July 3, 2007

Thursday, 3 July 2008

Donald Trump’s Hair Meets Moriarty

CBC news (the Canadian national television network too boring to watch) reports that researchers in Edmonton (a Canadian city too cold to live in) are working on a new application that will allow business people to attend meetings in lifelike fashion, even when separated by thousands of miles.

In short, they’re attempting to create a holodeck.

"As engineers and scientists, we look at these futuristic things and we say, 'Well, we can build that,'" said David Antoniuk, the director of business development for TRLabs. "So we're trying to develop this holodeck technology."

Admit it, Gentle Reader, you’re excited.

But if we’re going to learn from Star Trek technology, perhaps we should also take a moment to learn from some of the problems it caused. One crew member was shot and seriously injured due to a malfunction of the holodeck safety features; a race of aliens reprogrammed the ship’s computer while the senior officers were trapped in a holodeck jazz bar; and when Data’s Sherlock Holmes role-play went awry, Moriarty took control of the Enterprise. And that’s not including the many times crew members got into personal trouble through over-use or abuse of the technology.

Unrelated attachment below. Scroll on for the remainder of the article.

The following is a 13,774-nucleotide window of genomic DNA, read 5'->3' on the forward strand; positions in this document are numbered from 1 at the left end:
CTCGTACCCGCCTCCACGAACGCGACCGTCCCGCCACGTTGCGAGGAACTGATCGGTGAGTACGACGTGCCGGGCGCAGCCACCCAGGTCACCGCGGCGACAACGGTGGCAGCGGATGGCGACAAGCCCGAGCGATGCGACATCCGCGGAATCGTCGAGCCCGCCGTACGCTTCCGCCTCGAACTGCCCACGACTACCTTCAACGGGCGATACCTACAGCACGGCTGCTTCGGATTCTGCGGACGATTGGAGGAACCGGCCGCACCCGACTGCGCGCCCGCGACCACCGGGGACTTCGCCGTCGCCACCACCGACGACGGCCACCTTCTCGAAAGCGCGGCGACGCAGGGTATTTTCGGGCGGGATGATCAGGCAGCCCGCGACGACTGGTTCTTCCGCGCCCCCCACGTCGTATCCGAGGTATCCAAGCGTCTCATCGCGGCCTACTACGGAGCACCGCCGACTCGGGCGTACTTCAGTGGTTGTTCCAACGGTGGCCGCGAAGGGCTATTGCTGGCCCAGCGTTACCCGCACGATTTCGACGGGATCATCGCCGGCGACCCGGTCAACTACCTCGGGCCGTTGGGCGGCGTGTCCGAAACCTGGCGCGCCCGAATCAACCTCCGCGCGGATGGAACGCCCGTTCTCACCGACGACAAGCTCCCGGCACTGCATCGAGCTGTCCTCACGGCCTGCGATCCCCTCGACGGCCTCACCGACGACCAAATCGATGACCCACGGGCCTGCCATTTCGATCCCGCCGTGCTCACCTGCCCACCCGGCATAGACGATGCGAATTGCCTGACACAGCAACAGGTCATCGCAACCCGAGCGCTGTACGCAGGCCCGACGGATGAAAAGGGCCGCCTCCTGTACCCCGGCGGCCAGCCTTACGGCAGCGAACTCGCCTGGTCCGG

Think about it. Do we really want a virtual Donald Trump getting loose and joining forces with other wealthy, but dimensionless celebrities such as Paris Hilton?

Although at least a virtual Trump would justify his hair.

The technology is being developed by Hewlett-Packard in California and TRLabs in Edmonton. They hope to make the experience so real that participants will be able to read body language. All that’s needed to accomplish this goal is the ability to project 3D images into empty space, and link these images to the people they represent in such a realistic fashion that, in the words of lead researcher, Pierre Boulanger, “users will be able to see an eye twitch or a bead of sweat.”

Since there is no word yet that anyone is even remotely close to accomplishing either of these goals, don’t expect it to replace Second Life anytime soon.